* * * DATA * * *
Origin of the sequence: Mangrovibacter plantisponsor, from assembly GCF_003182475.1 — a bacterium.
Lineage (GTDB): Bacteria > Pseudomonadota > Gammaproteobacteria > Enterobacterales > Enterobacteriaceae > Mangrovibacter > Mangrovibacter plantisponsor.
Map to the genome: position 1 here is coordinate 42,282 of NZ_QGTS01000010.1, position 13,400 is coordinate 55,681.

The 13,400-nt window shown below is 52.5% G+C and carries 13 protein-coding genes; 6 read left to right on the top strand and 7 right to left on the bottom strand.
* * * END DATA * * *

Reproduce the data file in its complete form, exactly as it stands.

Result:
Origin of the sequence: Mangrovibacter plantisponsor, from assembly GCF_003182475.1 — a bacterium.
Lineage (GTDB): Bacteria > Pseudomonadota > Gammaproteobacteria > Enterobacterales > Enterobacteriaceae > Mangrovibacter > Mangrovibacter plantisponsor.
Map to the genome: position 1 here is coordinate 42,282 of NZ_QGTS01000010.1, position 13,400 is coordinate 55,681.

The 13,400-nt window shown below is 52.5% G+C and carries 13 protein-coding genes; 6 read left to right on the top strand and 7 right to left on the bottom strand.